The U.S. Is Getting a Reality Check in Yemen

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The limits of talking softly with Yemen’s brutal Houthi rebels should now be abundantly clear to the Biden administration. The trouble is that the U.S. has no big stick to wield instead.

Given Iran’s support for the insurgents, this bodes well for Tehran in its nuclear negotiations with the U.S. — but ill for American allies in the Middle East.

In his first days in office, President Joe Biden suspended U.S. military support for an Arab coalition fighting against the Tehran-backed rebels, put a temporary hold on arms sales to coalition leaders Saudi Arabia and the United Arab Emirates, and overturned Donald Trump’s designation of Houthis as a terrorist group.

The Biden team believed these moves would create the conditions for negotiating a resolution of Yemen’s six-year war. The president appointed a seasoned diplomat, Timothy Lenderking, to bring all parties in the conflict to the table. Encouraged by the signals from Washington, Martin Griffiths, the United Nations point man on Yemen, flew to Tehran to try and persuade the regime there to support peace.

But the U.S. didn’t reckon with the Houthis’ fanatical determination to keep fighting, and Iran’s interest in keeping them foaming at the mouth. Both have grown stronger with the Biden team’s soft-pedaling. 

In recent weeks we’ve seen abundant evidence of bad faith, from both the Houthis and Iranians. The rebels have brushed aside a peace proposal from Riyadh and stepped up missile and drone attacks on Saudi oil infrastructure. They’ve also ramped up their campaign to seize control of more of the country.

Their efforts are now concentrated on the city of Marib in the hydrocarbon-rich governorate east of the capital Sana’a. Once a town of just 20,000, Marib’s population has swelled to more than 800,000 as Yemenis have fled violence elsewhere. The rebels have rejected peace talks there, stoking fears that continued fighting could lead to tens of thousands of deaths.

Meanwhile, Tehran has kept up arms supplies to Yemen: One boatload was intercepted this week by the U.S. Navy, but there’s no telling how many more are making landfall. Iranian officials openly boast of supplying the Houthis with drone and missile technology.

In recent days, Lenderking has been traveling around the Gulf, stressing the importance of peace in meetings with parties from those involved in the war, such as the Saudis and the internationally recognized government of Yemen, as well as those who might be able to help end it, such as the Omanis and Jordanians. But this is preaching to the choir. The belligerents who matter most have paid him no heed at all.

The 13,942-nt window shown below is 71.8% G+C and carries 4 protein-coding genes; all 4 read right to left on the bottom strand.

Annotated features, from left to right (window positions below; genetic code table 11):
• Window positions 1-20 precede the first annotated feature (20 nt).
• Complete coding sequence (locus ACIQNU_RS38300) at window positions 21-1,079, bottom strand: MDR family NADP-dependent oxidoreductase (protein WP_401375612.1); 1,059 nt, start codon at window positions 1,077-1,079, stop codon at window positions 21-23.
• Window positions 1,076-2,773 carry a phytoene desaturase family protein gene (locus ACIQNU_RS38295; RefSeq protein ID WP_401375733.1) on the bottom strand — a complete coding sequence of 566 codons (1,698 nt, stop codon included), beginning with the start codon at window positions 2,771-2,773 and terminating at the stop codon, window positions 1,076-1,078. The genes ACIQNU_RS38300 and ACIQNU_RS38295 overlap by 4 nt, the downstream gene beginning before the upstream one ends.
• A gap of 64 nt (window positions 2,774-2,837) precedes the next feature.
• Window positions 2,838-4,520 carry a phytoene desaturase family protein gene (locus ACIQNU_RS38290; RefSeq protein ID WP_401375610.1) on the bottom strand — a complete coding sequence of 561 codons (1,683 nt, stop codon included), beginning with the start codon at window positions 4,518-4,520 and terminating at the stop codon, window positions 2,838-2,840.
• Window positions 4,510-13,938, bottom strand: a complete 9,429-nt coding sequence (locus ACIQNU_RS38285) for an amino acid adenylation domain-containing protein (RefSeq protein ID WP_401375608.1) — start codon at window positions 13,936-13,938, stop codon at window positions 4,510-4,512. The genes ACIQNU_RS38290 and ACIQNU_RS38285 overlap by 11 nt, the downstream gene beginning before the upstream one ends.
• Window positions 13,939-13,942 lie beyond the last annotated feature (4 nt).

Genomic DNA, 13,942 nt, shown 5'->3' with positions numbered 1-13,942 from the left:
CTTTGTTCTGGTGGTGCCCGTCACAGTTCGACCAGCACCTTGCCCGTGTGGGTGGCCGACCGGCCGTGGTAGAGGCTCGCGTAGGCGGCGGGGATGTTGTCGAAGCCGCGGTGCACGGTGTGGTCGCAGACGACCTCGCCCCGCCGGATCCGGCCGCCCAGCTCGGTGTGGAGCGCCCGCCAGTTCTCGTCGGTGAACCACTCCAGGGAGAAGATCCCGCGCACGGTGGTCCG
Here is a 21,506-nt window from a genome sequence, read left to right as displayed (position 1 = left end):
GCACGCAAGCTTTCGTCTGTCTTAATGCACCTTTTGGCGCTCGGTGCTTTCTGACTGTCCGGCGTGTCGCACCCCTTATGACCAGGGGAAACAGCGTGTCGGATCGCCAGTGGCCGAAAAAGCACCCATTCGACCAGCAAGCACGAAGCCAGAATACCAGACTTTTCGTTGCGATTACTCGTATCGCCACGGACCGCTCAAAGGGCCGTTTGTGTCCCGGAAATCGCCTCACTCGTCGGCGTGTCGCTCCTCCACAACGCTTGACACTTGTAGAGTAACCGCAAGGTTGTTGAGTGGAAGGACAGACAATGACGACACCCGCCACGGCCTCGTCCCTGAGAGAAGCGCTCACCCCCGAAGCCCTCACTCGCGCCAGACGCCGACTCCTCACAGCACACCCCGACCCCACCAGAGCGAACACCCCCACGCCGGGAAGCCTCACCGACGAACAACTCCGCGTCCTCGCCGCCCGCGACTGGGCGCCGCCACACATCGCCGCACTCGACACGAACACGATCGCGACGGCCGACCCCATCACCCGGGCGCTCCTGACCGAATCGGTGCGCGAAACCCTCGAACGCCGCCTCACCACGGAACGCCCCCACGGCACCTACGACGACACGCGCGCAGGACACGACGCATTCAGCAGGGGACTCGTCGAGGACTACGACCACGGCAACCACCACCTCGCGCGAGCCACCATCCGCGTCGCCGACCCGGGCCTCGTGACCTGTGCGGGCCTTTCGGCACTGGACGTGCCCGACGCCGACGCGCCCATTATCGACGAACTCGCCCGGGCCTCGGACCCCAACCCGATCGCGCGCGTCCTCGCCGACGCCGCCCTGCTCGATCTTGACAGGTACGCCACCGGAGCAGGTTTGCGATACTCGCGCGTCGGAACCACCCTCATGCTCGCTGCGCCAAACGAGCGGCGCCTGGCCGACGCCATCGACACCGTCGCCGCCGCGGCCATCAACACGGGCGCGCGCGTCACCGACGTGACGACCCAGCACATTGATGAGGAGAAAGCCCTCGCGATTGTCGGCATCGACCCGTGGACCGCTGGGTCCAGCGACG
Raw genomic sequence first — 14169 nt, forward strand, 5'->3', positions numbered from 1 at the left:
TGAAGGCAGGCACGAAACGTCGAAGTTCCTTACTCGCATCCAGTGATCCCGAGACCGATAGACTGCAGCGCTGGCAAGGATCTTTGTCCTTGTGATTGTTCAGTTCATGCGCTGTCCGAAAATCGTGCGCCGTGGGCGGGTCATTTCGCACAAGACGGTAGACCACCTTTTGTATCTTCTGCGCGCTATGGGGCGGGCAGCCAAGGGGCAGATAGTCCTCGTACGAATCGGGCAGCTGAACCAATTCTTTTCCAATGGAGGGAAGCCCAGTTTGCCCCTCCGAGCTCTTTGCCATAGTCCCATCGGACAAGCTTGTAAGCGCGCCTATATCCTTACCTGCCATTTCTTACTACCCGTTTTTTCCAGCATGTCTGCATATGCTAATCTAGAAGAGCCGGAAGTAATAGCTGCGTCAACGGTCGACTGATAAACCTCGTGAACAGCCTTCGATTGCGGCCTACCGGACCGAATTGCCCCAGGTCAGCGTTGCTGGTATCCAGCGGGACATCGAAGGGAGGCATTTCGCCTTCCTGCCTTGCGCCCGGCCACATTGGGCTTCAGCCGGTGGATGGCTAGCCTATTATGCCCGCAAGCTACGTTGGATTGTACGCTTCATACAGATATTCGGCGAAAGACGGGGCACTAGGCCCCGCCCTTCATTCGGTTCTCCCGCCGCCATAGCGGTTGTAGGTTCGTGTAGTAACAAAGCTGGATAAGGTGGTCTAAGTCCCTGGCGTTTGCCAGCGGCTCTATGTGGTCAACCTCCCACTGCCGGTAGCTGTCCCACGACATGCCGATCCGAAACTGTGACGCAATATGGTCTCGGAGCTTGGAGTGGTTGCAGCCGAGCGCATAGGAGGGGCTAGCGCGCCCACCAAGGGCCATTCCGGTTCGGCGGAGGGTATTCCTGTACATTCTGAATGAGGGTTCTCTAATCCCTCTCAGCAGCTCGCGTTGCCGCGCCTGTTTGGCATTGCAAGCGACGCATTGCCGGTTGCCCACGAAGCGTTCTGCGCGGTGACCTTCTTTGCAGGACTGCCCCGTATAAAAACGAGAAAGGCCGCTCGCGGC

Lenderking has not met with the Iranians, and the Houthis have rejected meetings with him and Griffiths. In lieu of any progress on the ground, the U.S. State Department has been reduced to issuing statements chiding the rebels for passing up “a major opportunity to demonstrate their commitment to peace.”

The inconvenient fact is that the Houthis, fired by historical grievances and religious hatreds, have never shown the slightest interest in making peace — neither with the Arab coalition, nor with the Yemeni government. Egged on by Iran, they have repeatedly demonstrated their commitment to war.

For Tehran, the Houthis have always been a useful tool with which to keep prodding the Saudis, Iran’s main regional rival. But the rebels are also providing the Islamic Republic with additional leverage in negotiations for an American return to the 2015 nuclear deal and the lifting of economic sanctions imposed on Iran.

Iran’s cooperation is imperative for two of Biden’s key objectives in the Middle East — the resumption of nuclear diplomacy and the end of the war in Yemen — and the Iranians know it. Since there’s no prospect of American military strikes against the Houthis, the U.S. president has effectively painted himself into a corner. And he has put regional allies in jeopardy. The Saudis, in particular, have been forced into a more conciliatory posture with Iran.

This greatly diminishes the prospect of a better nuclear deal with Iran, or of peace in Yemen.

This column does not necessarily reflect the opinion of the editorial board or Bloomberg LP and its owners.

Bobby Ghosh is a Bloomberg Opinion columnist. He writes on foreign affairs, with a special focus on the Middle East and Africa.

©2021 Bloomberg L.P.

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